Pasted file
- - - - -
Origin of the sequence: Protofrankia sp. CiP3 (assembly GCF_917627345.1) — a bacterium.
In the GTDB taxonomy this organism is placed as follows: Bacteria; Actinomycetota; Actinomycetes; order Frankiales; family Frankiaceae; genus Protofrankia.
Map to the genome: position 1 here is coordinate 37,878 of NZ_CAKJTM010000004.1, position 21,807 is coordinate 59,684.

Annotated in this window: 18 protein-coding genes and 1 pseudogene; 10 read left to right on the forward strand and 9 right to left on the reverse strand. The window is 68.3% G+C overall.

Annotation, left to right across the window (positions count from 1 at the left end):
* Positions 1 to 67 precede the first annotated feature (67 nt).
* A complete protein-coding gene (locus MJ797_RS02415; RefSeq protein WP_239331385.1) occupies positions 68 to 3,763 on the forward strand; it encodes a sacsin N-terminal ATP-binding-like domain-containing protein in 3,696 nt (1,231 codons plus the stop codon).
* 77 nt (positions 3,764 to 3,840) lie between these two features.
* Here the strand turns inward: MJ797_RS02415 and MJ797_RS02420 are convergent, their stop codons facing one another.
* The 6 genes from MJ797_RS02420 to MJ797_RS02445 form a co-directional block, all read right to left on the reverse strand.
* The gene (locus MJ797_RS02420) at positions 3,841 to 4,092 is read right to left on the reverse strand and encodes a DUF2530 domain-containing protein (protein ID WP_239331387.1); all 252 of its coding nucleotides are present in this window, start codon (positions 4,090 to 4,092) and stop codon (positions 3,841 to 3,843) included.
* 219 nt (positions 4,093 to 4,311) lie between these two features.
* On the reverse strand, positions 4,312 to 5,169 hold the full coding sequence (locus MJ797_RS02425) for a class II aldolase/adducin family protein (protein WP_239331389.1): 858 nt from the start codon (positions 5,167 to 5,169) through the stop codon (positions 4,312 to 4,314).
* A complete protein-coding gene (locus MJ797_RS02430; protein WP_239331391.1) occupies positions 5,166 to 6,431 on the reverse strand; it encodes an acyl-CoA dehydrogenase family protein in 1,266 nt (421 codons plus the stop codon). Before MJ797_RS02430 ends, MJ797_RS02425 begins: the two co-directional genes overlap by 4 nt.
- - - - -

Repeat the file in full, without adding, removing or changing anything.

Origin of the sequence: Protofrankia sp. CiP3 (assembly GCF_917627345.1) — a bacterium.
In the GTDB taxonomy this organism is placed as follows: Bacteria; Actinomycetota; Actinomycetes; order Frankiales; family Frankiaceae; genus Protofrankia.
Map to the genome: position 1 here is coordinate 37,878 of NZ_CAKJTM010000004.1, position 21,807 is coordinate 59,684.

Annotated in this window: 18 protein-coding genes and 1 pseudogene; 10 read left to right on the forward strand and 9 right to left on the reverse strand. The window is 68.3% G+C overall.

Annotation, left to right across the window (positions count from 1 at the left end):
* Positions 1 to 67 precede the first annotated feature (67 nt).
* A complete protein-coding gene (locus MJ797_RS02415; RefSeq protein WP_239331385.1) occupies positions 68 to 3,763 on the forward strand; it encodes a sacsin N-terminal ATP-binding-like domain-containing protein in 3,696 nt (1,231 codons plus the stop codon).
* 77 nt (positions 3,764 to 3,840) lie between these two features.
* Here the strand turns inward: MJ797_RS02415 and MJ797_RS02420 are convergent, their stop codons facing one another.
* The 6 genes from MJ797_RS02420 to MJ797_RS02445 form a co-directional block, all read right to left on the reverse strand.
* The gene (locus MJ797_RS02420) at positions 3,841 to 4,092 is read right to left on the reverse strand and encodes a DUF2530 domain-containing protein (protein ID WP_239331387.1); all 252 of its coding nucleotides are present in this window, start codon (positions 4,090 to 4,092) and stop codon (positions 3,841 to 3,843) included.
* 219 nt (positions 4,093 to 4,311) lie between these two features.
* On the reverse strand, positions 4,312 to 5,169 hold the full coding sequence (locus MJ797_RS02425) for a class II aldolase/adducin family protein (protein WP_239331389.1): 858 nt from the start codon (positions 5,167 to 5,169) through the stop codon (positions 4,312 to 4,314).
* A complete protein-coding gene (locus MJ797_RS02430; protein WP_239331391.1) occupies positions 5,166 to 6,431 on the reverse strand; it encodes an acyl-CoA dehydrogenase family protein in 1,266 nt (421 codons plus the stop codon). Before MJ797_RS02430 ends, MJ797_RS02425 begins: the two co-directional genes overlap by 4 nt.